An early dawn last month brought together a unique interfaith group in Los Angeles for a day of breaking barriers.
Twenty Muslims and Jews gathered at a local park and prayed side by side before embarking on a day-long citywide journey of co-joined prayers throughout the Californian city with the goal of spreading their message that, through prayer, even those perceived as 'enemies' could break down barriers and usher in a sense of peace.
The initiative, coined "Two Faiths One Prayer," was birthed out of its participants' former experience in an eight-month fellowship which focused on conflict resolution, leadership training, and interfaith teachings. This "Newground: A Muslim-Jewish Partnership for Change" fellowship sowed the seeds for an interfaith praying experience, teaching its fellows of the others religious practices while fostering close friendships that tore down previous biases and misperceptions. It was also where participants came to realize the overlapping of Jewish and Muslim prayer times.
And that is where the "Two Faiths One Prayer" journey began.
Inspired to promote the lessons of tolerance and acceptance garnered on the fellowship experience, the small group of 20 sought out to practice co-joined prayer on the public streets of Los Angeles.
"We're trying to show the world that Jews and Muslims are friends," a participant said in a video documenting the event. "We're illustrating to the world that Jews and Muslims can pray in a meaningful way, side by side."
They took on the streets on May 3rd, making their way from the picturesque beaches of Santa Monica at dawn, the pier still lit up behind them pre-sunrise, to a local park by noon, followed by an open space in between two of the city's museums, where they sat on grassy lawns and prayed as passerby respectably walked by and took interest.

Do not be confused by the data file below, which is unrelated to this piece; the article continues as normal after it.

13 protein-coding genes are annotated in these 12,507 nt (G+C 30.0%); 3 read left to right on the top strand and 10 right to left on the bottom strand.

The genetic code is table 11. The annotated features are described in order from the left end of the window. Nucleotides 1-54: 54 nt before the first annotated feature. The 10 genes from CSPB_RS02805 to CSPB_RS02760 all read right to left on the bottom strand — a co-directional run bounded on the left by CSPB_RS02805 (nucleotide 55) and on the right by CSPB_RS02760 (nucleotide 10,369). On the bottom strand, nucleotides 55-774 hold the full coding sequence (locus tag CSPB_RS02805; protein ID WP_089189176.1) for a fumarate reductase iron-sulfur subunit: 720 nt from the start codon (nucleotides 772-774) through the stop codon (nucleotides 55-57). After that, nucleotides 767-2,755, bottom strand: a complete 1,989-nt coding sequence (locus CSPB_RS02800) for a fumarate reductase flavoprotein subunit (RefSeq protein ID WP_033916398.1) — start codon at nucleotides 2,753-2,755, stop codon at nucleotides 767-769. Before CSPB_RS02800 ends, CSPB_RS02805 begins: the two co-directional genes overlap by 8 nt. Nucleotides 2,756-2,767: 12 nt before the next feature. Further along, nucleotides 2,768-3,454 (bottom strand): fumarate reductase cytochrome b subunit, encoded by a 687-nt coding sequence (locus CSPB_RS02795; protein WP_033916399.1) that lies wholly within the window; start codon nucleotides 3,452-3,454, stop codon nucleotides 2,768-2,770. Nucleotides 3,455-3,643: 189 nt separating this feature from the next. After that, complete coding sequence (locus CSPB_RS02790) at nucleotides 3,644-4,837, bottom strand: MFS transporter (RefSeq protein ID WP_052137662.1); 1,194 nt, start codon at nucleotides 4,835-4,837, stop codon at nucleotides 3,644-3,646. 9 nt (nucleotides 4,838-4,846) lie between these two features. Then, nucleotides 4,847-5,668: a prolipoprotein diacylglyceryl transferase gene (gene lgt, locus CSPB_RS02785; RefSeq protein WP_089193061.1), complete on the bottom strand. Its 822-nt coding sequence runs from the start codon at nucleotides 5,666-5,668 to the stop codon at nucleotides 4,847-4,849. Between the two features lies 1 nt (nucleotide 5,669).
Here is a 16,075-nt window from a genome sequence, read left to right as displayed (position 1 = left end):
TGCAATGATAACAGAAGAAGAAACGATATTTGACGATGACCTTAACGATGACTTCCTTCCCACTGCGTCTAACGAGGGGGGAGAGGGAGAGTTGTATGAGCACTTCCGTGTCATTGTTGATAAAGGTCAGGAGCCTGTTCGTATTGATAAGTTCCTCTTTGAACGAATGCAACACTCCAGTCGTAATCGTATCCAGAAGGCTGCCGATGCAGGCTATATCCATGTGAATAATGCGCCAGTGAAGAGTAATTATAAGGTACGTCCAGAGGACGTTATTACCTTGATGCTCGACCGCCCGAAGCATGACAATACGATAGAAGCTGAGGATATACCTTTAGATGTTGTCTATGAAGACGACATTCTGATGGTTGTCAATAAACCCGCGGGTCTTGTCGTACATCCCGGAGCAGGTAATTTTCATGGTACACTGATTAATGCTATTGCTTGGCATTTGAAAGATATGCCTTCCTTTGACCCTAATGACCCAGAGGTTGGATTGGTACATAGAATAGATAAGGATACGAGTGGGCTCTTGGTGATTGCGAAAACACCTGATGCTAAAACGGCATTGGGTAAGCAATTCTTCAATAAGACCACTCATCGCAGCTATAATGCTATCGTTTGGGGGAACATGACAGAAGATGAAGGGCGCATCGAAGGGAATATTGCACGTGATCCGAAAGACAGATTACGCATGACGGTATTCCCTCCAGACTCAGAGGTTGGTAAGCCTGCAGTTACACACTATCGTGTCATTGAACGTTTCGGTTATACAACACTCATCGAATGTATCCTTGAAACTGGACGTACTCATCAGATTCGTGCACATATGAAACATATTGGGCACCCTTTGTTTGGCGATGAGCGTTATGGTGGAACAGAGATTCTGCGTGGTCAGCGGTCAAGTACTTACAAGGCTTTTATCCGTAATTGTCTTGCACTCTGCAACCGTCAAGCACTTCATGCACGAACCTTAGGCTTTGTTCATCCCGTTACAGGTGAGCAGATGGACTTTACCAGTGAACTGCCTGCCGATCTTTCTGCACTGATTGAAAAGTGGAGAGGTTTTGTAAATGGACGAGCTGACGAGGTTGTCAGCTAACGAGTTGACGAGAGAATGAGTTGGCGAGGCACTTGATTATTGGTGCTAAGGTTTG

The group, in the span of a day, made its way from the morning prayers of Shacharit and Fajr, to Mincha and Asr at noon, before concluding with Ma'ariv and Maghreb come nightfall.
The fourth stop in their journey was the only one that broke the cycle of the groups exclusivity - it was the sole praying destination open to the public.
Participants from around the city and county ushered in with friends and family members to join the original pluralistic group of 20 in prayers. The crowd exceeded all expectations; A swarm of around 100 inundated the steps of LA's City Hall, joining in prayers and reflections on coexistence.
"It's been incredible how meaningful my prayer has become when its more inclusive," a Jewish participant said of the experience. "Today, there's a wholeness in my life that I don't generally feel."
The organizing group concluded their day of prayer on a rooftop of a local building at dusk, overlooking the downtown skyline.
"Two Faiths One Prayer" hopes to trigger a series of similar initiatives promoting coexistence worldwide - to plant a "seed of hope and a seed of possibility," in regions beyond their physical reach.
By Coral Braun
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